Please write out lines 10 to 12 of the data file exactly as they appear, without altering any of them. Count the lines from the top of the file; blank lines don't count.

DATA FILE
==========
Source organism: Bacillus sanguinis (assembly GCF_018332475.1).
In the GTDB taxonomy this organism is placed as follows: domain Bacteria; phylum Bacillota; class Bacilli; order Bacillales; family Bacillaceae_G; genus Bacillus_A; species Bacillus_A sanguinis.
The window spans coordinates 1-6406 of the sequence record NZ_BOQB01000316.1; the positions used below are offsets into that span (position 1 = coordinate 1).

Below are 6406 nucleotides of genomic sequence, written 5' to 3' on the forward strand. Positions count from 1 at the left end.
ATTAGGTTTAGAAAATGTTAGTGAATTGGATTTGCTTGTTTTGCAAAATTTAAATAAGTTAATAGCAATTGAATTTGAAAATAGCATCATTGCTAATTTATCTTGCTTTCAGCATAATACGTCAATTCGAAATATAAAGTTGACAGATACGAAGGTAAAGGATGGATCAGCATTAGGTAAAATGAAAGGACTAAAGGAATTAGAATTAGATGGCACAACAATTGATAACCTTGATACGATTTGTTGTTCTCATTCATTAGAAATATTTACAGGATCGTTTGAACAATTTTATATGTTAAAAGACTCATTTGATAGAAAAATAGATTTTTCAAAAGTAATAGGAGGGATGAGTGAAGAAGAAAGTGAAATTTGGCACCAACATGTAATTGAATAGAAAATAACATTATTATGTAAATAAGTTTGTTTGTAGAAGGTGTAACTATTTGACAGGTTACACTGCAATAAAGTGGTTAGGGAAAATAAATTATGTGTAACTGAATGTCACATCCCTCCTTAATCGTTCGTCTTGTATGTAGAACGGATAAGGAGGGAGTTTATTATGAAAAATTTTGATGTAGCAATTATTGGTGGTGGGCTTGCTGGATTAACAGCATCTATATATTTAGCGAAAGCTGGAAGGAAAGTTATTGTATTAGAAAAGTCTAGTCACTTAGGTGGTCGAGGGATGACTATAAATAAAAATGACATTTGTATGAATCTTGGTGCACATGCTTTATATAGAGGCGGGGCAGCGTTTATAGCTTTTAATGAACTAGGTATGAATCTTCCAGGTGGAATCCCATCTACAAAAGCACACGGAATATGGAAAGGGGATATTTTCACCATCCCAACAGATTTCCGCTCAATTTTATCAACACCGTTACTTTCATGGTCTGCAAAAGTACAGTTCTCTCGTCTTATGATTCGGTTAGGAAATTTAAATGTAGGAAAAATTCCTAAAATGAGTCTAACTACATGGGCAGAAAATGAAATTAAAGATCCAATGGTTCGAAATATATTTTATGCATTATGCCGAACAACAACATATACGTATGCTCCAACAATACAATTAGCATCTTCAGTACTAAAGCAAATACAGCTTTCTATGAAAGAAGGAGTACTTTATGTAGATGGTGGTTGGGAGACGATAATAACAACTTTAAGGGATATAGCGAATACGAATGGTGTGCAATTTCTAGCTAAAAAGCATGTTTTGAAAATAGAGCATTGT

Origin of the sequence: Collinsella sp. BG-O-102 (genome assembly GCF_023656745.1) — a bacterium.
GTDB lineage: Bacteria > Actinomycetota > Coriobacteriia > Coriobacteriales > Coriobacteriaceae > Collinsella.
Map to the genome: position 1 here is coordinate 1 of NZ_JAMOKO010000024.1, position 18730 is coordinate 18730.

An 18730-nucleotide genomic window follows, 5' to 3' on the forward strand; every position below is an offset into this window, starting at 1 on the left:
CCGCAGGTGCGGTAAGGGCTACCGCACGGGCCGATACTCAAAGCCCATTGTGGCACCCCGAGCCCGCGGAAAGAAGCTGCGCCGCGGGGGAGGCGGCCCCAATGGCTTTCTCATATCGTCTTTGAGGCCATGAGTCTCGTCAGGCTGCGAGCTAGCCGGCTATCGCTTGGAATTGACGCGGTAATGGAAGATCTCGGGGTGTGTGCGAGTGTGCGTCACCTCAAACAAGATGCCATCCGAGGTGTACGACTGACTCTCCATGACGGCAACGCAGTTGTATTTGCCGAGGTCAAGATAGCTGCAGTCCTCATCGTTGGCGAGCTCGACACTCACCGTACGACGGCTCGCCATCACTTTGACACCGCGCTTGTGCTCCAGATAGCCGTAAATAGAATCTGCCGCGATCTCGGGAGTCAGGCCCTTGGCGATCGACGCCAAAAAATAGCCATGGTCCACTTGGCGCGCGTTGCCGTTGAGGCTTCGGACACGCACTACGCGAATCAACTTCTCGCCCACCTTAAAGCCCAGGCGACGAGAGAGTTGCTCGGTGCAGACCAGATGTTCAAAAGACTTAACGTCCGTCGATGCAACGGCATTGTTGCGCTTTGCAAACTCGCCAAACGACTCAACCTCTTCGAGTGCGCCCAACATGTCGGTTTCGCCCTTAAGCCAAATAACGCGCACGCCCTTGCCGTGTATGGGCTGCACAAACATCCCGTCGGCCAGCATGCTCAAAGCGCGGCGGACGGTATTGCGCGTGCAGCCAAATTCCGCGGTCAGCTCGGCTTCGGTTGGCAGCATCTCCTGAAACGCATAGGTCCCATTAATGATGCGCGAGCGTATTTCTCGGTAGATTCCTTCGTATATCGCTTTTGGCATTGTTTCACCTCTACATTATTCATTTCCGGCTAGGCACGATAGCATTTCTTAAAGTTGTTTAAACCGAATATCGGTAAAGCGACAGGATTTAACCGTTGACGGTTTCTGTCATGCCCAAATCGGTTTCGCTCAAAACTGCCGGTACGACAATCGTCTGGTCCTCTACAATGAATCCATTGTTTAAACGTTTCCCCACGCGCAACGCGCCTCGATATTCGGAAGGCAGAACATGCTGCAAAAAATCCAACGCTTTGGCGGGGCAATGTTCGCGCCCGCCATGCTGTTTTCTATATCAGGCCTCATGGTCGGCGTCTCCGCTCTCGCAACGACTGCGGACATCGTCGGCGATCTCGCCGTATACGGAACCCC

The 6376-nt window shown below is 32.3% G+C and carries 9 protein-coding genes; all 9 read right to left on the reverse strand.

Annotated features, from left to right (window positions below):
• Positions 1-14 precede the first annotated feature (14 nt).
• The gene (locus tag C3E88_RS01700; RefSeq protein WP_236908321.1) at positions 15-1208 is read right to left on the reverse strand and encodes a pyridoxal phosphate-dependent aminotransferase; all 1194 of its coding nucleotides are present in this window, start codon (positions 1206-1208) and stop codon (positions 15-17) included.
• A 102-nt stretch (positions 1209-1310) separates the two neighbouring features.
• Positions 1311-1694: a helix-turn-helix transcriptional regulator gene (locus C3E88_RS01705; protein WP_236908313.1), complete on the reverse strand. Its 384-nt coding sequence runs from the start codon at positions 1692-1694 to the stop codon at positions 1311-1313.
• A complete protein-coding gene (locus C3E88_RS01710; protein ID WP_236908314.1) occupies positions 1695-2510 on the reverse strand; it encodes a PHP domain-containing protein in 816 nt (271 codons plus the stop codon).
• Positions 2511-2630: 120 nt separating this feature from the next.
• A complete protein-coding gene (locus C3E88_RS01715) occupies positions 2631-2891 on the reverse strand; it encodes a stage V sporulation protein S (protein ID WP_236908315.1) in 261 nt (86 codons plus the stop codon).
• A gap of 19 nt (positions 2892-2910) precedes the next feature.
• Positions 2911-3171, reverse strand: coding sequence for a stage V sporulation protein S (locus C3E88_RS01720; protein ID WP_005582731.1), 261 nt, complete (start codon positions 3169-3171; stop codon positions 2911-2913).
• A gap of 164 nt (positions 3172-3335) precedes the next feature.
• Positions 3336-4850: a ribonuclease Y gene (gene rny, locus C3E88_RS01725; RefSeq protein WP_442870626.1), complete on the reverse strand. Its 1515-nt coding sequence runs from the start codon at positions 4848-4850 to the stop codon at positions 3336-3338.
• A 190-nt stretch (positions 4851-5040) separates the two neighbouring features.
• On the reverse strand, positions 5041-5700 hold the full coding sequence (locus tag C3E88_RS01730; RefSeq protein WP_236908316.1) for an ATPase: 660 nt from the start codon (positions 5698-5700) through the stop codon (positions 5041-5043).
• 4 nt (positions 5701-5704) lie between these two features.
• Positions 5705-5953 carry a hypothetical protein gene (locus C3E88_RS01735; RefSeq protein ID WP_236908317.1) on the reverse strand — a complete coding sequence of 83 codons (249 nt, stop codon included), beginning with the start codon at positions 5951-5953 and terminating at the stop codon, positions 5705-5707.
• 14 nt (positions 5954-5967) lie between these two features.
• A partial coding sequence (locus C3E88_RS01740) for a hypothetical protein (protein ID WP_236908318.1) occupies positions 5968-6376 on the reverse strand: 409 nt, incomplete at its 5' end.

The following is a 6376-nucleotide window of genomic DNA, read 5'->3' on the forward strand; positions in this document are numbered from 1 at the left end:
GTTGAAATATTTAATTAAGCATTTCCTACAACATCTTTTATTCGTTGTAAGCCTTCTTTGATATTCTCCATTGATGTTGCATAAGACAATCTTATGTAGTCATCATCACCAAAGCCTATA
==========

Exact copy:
CCGCAGGTGCGGTAAGGGCTACCGCACGGGCCGATACTCAAAGCCCATTGTGGCACCCCGAGCCCGCGGAAAGAAGCTGCGCCGCGGGGGAGGCGGCCCCAATGGCTTTCTCATATCGTCTTTGAGGCCATGAGTCTCGTCAGGCTGCGAGCTAGCCGGCTATCGCTTGGAATTGACGCGGTAATGGAAGATCTCGGGGTGTGTGCGAGTGTGCGTCACCTCAAACAAGATGCCATCCGAGGTGTACGACTGACTCTCCATGACGGCAACGCAGTTGTATTTGCCGAGGTCAAGATAGCTGCAGTCCTCATCGTTGGCGAGCTCGACACTCACCGTACGACGGCTCGCCATCACTTTGACACCGCGCTTGTGCTCCAGATAGCCGTAAATAGAATCTGCCGCGATCTCGGGAGTCAGGCCCTTGGCGATCGACGCCAAAAAATAGCCATGGTCCACTTGGCGCGCGTTGCCGTTGAGGCTTCGGACACGCACTACGCGAATCAACTTCTCGCCCACCTTAAAGCCCAGGCGACGAGAGAGTTGCTCGGTGCAGACCAGATGTTCAAAAGACTTAACGTCCGTCGATGCAACGGCATTGTTGCGCTTTGCAAACTCGCCAAACGACTCAACCTCTTCGAGTGCGCCCAACATGTCGGTTTCGCCCTTAAGCCAAATAACGCGCACGCCCTTGCCGTGTATGGGCTGCACAAACATCCCGTCGGCCAGCATGCTCAAAGCGCGGCGGACGGTATTGCGCGTGCAGCCAAATTCCGCGGTCAGCTCGGCTTCGGTTGGCAGCATCTCCTGAAACGCATAGGTCCCATTAATGATGCGCGAGCGTATTTCTCGGTAGATTCCTTCGTATATCGCTTTTGGCATTGTTTCACCTCTACATTATTCATTTCCGGCTAGGCACGATAGCATTTCTTAAAGTTGTTTAAACCGAATATCGGTAAAGCGACAGGATTTAACCGTTGACGGTTTCTGTCATGCCCAAATCGGTTTCGCTCAAAACTGCCGGTACGACAATCGTCTGGTCCTCTACAATGAATCCATTGTTTAAACGTTTCCCCACGCGCAACGCGCCTCGATATTCGGAAGGCAGAACATGCTGCAAAAAATCCAACGCTTTGGCGGGGCAATGTTCGCGCCCGCCATGCTGTTTTCTATATCAGGCCTCATGGTCGGCGTCTCCGCTCTCGCAACGACTGCGGACATCGTCGGCGATCTCGCCGTATACGGAACCCC

The 6376-nt window shown below is 32.3% G+C and carries 9 protein-coding genes; all 9 read right to left on the reverse strand.

Annotated features, from left to right (window positions below):